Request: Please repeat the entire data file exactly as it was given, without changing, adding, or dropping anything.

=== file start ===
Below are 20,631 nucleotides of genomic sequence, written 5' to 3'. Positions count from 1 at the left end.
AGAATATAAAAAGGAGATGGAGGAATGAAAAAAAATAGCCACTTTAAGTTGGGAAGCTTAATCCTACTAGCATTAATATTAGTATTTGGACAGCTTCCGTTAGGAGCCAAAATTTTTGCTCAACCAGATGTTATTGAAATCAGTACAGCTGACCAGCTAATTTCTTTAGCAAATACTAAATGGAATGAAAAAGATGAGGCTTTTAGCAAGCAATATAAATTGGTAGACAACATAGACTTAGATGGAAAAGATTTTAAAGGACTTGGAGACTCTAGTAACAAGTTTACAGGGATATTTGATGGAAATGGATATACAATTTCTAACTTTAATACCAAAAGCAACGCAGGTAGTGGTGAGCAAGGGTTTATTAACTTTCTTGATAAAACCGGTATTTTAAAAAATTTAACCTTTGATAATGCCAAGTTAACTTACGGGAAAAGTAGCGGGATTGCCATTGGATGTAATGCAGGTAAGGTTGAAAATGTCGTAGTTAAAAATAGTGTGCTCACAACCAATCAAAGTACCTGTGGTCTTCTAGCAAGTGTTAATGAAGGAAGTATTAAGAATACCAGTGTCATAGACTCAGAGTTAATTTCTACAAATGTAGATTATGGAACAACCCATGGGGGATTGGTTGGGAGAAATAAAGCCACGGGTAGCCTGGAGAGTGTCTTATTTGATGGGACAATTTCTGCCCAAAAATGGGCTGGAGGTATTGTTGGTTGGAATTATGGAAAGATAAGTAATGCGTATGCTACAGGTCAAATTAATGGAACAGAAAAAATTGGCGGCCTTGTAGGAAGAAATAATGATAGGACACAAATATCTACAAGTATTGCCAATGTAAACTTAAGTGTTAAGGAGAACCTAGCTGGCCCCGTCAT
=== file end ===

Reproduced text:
Below are 20,631 nucleotides of genomic sequence, written 5' to 3'. Positions count from 1 at the left end.
AGAATATAAAAAGGAGATGGAGGAATGAAAAAAAATAGCCACTTTAAGTTGGGAAGCTTAATCCTACTAGCATTAATATTAGTATTTGGACAGCTTCCGTTAGGAGCCAAAATTTTTGCTCAACCAGATGTTATTGAAATCAGTACAGCTGACCAGCTAATTTCTTTAGCAAATACTAAATGGAATGAAAAAGATGAGGCTTTTAGCAAGCAATATAAATTGGTAGACAACATAGACTTAGATGGAAAAGATTTTAAAGGACTTGGAGACTCTAGTAACAAGTTTACAGGGATATTTGATGGAAATGGATATACAATTTCTAACTTTAATACCAAAAGCAACGCAGGTAGTGGTGAGCAAGGGTTTATTAACTTTCTTGATAAAACCGGTATTTTAAAAAATTTAACCTTTGATAATGCCAAGTTAACTTACGGGAAAAGTAGCGGGATTGCCATTGGATGTAATGCAGGTAAGGTTGAAAATGTCGTAGTTAAAAATAGTGTGCTCACAACCAATCAAAGTACCTGTGGTCTTCTAGCAAGTGTTAATGAAGGAAGTATTAAGAATACCAGTGTCATAGACTCAGAGTTAATTTCTACAAATGTAGATTATGGAACAACCCATGGGGGATTGGTTGGGAGAAATAAAGCCACGGGTAGCCTGGAGAGTGTCTTATTTGATGGGACAATTTCTGCCCAAAAATGGGCTGGAGGTATTGTTGGTTGGAATTATGGAAAGATAAGTAATGCGTATGCTACAGGTCAAATTAATGGAACAGAAAAAATTGGCGGCCTTGTAGGAAGAAATAATGATAGGACACAAATATCTACAAGTATTGCCAATGTAAACTTAAGTGTTAAGGAGAACCTAGCTGGCCCCGTCAT